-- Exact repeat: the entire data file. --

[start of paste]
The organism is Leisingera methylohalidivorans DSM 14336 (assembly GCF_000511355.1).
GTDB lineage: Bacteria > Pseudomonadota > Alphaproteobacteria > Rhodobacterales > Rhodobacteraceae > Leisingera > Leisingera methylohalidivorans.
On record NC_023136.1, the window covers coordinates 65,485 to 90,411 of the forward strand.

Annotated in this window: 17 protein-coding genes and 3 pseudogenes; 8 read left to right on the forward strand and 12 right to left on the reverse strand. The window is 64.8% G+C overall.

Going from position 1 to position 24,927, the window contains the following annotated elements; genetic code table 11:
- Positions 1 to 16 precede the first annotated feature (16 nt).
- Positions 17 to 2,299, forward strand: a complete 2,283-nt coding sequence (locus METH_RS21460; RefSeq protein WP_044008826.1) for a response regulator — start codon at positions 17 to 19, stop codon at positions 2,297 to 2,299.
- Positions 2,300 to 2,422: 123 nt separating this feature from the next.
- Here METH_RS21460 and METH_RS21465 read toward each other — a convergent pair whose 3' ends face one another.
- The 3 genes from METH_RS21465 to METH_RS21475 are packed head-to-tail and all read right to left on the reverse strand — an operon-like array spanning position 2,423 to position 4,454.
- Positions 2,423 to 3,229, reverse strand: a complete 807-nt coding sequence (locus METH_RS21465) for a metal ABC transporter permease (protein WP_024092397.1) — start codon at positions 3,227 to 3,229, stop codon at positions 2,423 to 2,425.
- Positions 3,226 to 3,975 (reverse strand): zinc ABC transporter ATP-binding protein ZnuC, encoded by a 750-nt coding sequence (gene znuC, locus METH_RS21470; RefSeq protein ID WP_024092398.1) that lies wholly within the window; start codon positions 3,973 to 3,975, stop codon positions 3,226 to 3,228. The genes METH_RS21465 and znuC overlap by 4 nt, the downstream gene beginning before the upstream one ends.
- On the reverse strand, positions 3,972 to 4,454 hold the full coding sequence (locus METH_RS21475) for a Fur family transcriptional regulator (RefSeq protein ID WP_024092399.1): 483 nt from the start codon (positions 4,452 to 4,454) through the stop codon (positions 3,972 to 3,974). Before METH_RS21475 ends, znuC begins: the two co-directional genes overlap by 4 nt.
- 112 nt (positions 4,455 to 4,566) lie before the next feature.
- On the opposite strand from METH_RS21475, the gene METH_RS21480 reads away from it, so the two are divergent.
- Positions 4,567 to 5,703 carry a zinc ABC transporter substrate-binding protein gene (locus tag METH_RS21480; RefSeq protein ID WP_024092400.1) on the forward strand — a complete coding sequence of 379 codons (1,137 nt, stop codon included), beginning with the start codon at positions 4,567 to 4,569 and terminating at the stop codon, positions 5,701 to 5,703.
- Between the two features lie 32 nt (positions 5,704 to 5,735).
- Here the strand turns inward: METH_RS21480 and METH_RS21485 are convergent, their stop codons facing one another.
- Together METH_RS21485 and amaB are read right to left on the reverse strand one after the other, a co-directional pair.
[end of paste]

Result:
The organism is Leisingera methylohalidivorans DSM 14336 (assembly GCF_000511355.1).
GTDB lineage: Bacteria > Pseudomonadota > Alphaproteobacteria > Rhodobacterales > Rhodobacteraceae > Leisingera > Leisingera methylohalidivorans.
On record NC_023136.1, the window covers coordinates 65,485 to 90,411 of the forward strand.

Annotated in this window: 17 protein-coding genes and 3 pseudogenes; 8 read left to right on the forward strand and 12 right to left on the reverse strand. The window is 64.8% G+C overall.

Going from position 1 to position 24,927, the window contains the following annotated elements; genetic code table 11:
- Positions 1 to 16 precede the first annotated feature (16 nt).
- Positions 17 to 2,299, forward strand: a complete 2,283-nt coding sequence (locus METH_RS21460; RefSeq protein WP_044008826.1) for a response regulator — start codon at positions 17 to 19, stop codon at positions 2,297 to 2,299.
- Positions 2,300 to 2,422: 123 nt separating this feature from the next.
- Here METH_RS21460 and METH_RS21465 read toward each other — a convergent pair whose 3' ends face one another.
- The 3 genes from METH_RS21465 to METH_RS21475 are packed head-to-tail and all read right to left on the reverse strand — an operon-like array spanning position 2,423 to position 4,454.
- Positions 2,423 to 3,229, reverse strand: a complete 807-nt coding sequence (locus METH_RS21465) for a metal ABC transporter permease (protein WP_024092397.1) — start codon at positions 3,227 to 3,229, stop codon at positions 2,423 to 2,425.
- Positions 3,226 to 3,975 (reverse strand): zinc ABC transporter ATP-binding protein ZnuC, encoded by a 750-nt coding sequence (gene znuC, locus METH_RS21470; RefSeq protein ID WP_024092398.1) that lies wholly within the window; start codon positions 3,973 to 3,975, stop codon positions 3,226 to 3,228. The genes METH_RS21465 and znuC overlap by 4 nt, the downstream gene beginning before the upstream one ends.
- On the reverse strand, positions 3,972 to 4,454 hold the full coding sequence (locus METH_RS21475) for a Fur family transcriptional regulator (RefSeq protein ID WP_024092399.1): 483 nt from the start codon (positions 4,452 to 4,454) through the stop codon (positions 3,972 to 3,974). Before METH_RS21475 ends, znuC begins: the two co-directional genes overlap by 4 nt.
- 112 nt (positions 4,455 to 4,566) lie before the next feature.
- On the opposite strand from METH_RS21475, the gene METH_RS21480 reads away from it, so the two are divergent.
- Positions 4,567 to 5,703 carry a zinc ABC transporter substrate-binding protein gene (locus tag METH_RS21480; RefSeq protein ID WP_024092400.1) on the forward strand — a complete coding sequence of 379 codons (1,137 nt, stop codon included), beginning with the start codon at positions 4,567 to 4,569 and terminating at the stop codon, positions 5,701 to 5,703.
- Between the two features lie 32 nt (positions 5,704 to 5,735).
- Here the strand turns inward: METH_RS21480 and METH_RS21485 are convergent, their stop codons facing one another.
- Together METH_RS21485 and amaB are read right to left on the reverse strand one after the other, a co-directional pair.